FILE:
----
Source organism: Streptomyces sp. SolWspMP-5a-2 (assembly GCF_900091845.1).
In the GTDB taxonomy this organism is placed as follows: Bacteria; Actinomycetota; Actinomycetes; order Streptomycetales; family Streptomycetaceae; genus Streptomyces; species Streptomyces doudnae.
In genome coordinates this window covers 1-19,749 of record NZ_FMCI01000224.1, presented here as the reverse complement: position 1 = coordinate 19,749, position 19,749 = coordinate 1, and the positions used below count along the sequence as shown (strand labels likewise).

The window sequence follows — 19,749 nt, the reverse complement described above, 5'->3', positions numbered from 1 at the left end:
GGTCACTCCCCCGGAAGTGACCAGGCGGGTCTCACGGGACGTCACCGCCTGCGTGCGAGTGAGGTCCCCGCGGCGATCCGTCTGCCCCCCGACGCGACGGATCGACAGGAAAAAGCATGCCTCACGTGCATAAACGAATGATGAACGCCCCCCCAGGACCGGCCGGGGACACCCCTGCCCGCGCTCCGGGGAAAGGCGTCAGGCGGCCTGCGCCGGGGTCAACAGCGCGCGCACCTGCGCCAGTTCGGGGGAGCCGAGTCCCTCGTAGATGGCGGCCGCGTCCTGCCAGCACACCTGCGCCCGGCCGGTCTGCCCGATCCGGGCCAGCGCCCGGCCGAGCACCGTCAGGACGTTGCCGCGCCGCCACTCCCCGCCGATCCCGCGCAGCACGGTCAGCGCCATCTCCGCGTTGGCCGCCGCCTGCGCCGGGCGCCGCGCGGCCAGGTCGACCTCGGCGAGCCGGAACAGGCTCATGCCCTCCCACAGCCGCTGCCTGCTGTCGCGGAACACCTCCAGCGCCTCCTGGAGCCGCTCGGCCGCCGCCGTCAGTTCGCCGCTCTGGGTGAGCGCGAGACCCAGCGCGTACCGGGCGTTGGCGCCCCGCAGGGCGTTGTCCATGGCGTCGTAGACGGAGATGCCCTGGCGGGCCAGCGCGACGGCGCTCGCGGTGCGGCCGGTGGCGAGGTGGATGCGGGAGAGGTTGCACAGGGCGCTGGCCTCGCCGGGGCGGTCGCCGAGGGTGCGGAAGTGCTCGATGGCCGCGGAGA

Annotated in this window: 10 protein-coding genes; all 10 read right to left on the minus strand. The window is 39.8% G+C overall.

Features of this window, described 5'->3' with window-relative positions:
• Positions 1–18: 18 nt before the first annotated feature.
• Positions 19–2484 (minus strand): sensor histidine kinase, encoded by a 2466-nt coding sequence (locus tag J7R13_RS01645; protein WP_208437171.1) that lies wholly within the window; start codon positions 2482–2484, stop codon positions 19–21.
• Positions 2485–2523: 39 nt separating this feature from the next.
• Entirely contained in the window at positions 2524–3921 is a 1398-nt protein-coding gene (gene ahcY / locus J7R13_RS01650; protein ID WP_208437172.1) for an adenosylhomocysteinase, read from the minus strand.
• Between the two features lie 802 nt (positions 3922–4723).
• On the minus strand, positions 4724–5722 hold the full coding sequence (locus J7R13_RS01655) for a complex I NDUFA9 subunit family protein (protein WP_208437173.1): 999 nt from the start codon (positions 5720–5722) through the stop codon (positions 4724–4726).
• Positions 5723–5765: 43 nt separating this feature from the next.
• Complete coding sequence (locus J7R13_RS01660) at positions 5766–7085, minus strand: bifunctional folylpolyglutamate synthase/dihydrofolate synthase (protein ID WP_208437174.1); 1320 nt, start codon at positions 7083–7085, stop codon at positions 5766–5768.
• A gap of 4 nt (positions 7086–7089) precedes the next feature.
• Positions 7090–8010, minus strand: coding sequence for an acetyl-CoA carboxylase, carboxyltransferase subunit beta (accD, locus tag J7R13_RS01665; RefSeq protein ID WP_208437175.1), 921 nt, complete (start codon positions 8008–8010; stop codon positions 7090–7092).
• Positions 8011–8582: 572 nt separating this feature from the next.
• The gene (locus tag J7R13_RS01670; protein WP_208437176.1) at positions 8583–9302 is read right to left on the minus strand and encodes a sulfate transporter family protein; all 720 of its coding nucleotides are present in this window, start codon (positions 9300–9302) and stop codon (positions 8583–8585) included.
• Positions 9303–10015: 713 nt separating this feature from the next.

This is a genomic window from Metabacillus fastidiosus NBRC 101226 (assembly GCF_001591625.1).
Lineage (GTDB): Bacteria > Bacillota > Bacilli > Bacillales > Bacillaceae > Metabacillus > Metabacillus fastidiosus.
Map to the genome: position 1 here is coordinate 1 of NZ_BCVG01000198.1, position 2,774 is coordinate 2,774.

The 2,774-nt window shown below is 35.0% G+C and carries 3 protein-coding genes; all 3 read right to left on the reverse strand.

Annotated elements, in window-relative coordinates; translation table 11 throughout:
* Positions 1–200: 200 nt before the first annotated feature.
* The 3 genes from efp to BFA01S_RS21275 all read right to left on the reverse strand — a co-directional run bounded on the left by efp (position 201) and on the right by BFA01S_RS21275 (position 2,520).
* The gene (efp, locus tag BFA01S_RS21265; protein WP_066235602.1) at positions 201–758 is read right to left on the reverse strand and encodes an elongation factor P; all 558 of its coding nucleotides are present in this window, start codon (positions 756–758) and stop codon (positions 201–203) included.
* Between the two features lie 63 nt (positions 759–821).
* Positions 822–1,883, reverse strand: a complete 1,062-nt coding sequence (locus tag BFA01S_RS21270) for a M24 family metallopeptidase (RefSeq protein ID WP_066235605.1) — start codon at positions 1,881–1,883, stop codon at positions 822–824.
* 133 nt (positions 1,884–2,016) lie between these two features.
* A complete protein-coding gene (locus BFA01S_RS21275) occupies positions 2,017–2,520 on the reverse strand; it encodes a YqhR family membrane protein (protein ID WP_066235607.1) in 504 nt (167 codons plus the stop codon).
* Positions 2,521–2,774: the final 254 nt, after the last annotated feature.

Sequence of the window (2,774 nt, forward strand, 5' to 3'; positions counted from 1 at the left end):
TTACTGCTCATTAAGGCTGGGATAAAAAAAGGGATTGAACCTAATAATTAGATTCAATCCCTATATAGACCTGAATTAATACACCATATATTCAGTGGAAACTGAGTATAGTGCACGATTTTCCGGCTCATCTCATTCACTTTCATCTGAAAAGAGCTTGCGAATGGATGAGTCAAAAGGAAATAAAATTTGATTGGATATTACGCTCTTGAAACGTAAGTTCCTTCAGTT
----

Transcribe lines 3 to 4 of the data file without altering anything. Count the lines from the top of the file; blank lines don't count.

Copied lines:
In genome coordinates this window covers 1-19,749 of record NZ_FMCI01000224.1, presented here as the reverse complement: position 1 = coordinate 19,749, position 19,749 = coordinate 1, and the positions used below count along the sequence as shown (strand labels likewise).

The window sequence follows — 19,749 nt, the reverse complement described above, 5'->3', positions numbered from 1 at the left end: